SAFIRE, SUNCELL, E-CAT SK: Three reactors, three theories, one common unifying mechanism - the EVO (Exotic Vacuum Object).

  • The SAFIRE, SUNCELL, and E-CAT SK reactors are all producing macro-scale EVOs that are inducing nuclear reactions and likely tapping zero point energy. I'm excited that there are more teams working along the same lines even if they don't recognize it. The complex space charge configuration (another name for EVO) they are producing during the negative resistance regime is a larger version of what Kenneth Shoulders produced. By keeping the EVO stable, maximizing the internal self-organization, and maximizing the ion acoustic waves, you can produce excess energy production and transmutations. My guess is that the Suncell and SAFIRE systems are not yet anywhere near optimized. I think a few keys are...


    1) Produce a system that keeps the plasmoid off the electrode to avoid doing damage to it. You can do this by reaching the highest state of organization. This requires a resonant circuit attached to the reactor.


    2) Related to number one, make sure your system is highly resonant.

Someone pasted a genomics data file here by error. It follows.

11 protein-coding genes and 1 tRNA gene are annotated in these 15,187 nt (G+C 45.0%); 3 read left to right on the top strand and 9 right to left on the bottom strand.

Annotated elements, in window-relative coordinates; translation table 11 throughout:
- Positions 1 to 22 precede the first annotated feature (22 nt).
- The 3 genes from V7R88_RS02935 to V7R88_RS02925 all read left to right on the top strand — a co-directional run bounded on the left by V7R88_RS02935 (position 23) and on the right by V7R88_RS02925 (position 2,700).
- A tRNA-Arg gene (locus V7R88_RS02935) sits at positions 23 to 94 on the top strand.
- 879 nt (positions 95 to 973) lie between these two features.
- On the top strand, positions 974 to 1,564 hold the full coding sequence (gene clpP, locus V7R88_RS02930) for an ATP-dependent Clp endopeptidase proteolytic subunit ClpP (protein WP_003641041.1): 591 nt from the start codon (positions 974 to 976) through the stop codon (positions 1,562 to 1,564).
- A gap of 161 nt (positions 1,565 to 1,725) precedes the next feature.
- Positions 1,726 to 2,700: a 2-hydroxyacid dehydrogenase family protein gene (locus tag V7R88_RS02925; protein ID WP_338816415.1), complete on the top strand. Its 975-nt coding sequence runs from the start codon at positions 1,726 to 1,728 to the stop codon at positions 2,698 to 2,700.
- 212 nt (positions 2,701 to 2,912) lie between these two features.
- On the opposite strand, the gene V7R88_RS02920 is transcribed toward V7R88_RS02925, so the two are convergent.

3) Utilize noble gases to help stabilize the EVO.


    4) Try to match the spin polarization of the fuel elements you are using. This is probably not critical but can help.


    5) Try to have multiple gases in the reactor to produce layers within the plasmoid. This will help stabilize the EVO.

  • The EVO contains an interior of positive ions and an exterior of electrons which results in a double layer that can produce ion acoustic oscillations and produce LENR reactions. EVOs on one scale or another are being used in the SAFIRE device, the Suncell, and the E-Cat SK. A highly resonant EVO will have more highly structured double layers and will be more organized. An extremely self-organized EVO will be able to free float untethered from an electrode.


    The EVO is the heart of cold fusion and/or LENR. Even more parties need to start building systems utilizing EVOs.

  • The cool thing about the SAFIRE, Suncell, and E-Cat SK technologies is that they should be able to be scaled up and scaled down. I could see this technology being used in portable appliances and larger versions used to power houses.

  • Like: http://www.convectron.eu/en/home.html ?


    Established in 1983.